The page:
Religious private schools in Spring, Klein see renewed interest ahead of 2020-21 school year

Frassati Catholic High School students appear in a promotional photo taken in the 2019 school year. (Courtesy Frassati Catholic High School)
Frassati Catholic High School students appear in a promotional photo taken in the 2019 school year. (Courtesy Frassati Catholic High School)

Frassati Catholic High School students appear in a promotional photo taken in the 2019 school year. (Courtesy Frassati Catholic High School)

As they are the only schools exempt from Harris County's public health order mandating all public schools and nonreligious private schools to remain closed for in-person instruction through at least Sept. 8, religious private schools in the Spring and Klein area are experiencing an increase in interest from parents ahead of the 2020-21 school year, according to local school officials.

Many local public school districts, such as Spring and Klein ISDs, have opted to run the fall semester remotely until at least Sept. 11 and Sept. 9, respectively. Cy-Fair ISD has opted to delay the start of the school year from Aug. 24 to Sept. 8.

By contrast, local religious private schools, including Frassati Catholic High School and Northland Christian School, will begin the fall semester with in-person instruction Aug. 12; Providence Classical School will begin the school year with in-person instruction Aug. 24.

"We've had a number of phone calls from families who are either concerned about how their child struggled with remote learning in the spring, ... and they're worried about [their child] getting even further behind going into this school year," said Elizabeth Chavez, director of special projects, grants, foundation and business relations at Northland Christian School. "And then, we've also had some parents call because they don't have the option of staying home with their kids any longer. One couple called and said if they couldn't find a school that was open [for in-person learning] for their child, one of the adults was going to have to quit their job."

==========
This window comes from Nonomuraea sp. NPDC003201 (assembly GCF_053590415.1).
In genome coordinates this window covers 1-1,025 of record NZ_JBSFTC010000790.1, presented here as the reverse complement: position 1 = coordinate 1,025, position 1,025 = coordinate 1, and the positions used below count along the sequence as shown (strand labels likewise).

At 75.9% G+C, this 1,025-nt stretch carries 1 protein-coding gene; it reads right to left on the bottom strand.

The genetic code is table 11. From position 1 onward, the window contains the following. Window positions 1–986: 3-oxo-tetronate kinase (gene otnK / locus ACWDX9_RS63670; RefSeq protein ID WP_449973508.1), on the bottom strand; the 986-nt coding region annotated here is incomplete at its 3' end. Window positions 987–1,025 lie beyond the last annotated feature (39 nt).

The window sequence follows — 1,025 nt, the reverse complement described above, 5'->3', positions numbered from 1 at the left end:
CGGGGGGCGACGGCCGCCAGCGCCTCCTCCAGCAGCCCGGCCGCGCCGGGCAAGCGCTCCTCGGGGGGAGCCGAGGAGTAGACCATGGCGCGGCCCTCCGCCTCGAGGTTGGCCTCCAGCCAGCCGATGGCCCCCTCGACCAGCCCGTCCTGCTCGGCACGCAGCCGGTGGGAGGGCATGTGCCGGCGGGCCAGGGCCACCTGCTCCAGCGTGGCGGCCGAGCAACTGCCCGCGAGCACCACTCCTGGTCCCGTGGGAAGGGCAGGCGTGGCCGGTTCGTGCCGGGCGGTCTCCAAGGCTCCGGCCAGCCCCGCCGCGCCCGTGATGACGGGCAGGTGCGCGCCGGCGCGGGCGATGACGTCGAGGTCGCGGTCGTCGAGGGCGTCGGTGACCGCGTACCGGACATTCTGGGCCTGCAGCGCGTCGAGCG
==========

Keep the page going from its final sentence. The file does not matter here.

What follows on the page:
To serve these needs to the best of their abilities, Frassati Catholic High and Northland Christian are offering in-person and remote learning options for families in the upcoming 2020-21 school year.


"In education, we believe that kids learn best when they're interacting with a caring staff, and so we want our families to have the choice," said Eric Wietstruck, high school principal of Northland Christian School. "So if they want to be on campus and they feel like that's the best option for them, we've got a whole laundry list of safety protocols in place. ... And for those families who don't feel comfortable having their kids on campus, we're working on having a robust online learning experience for them."

Officials from both schools said they would be pursuing synchronous, or real-time, remote learning this fall—as opposed to asynchronous, or self-paced, remote learning—to ensure students still feel like they are part of the class even from the comfort and safety of home.

"Having an entire summer to listen to some of the successes and think about scenarios for improvement, this fall, [remote learning] is going to look different than it did in the spring," said Timothy Lienhard, director of communications and marketing for Frassati Catholic High School. "We've outfitted each of our classroom with webcams so students who are participating in remote learning will still be active in the class with students who are there in person—they'll just be interacting via Google Meet."

At Providence Classical School—with the exception of students who have health concerns within their family—all students will participate in in-person learning this fall, Headmaster Richard Halloran said.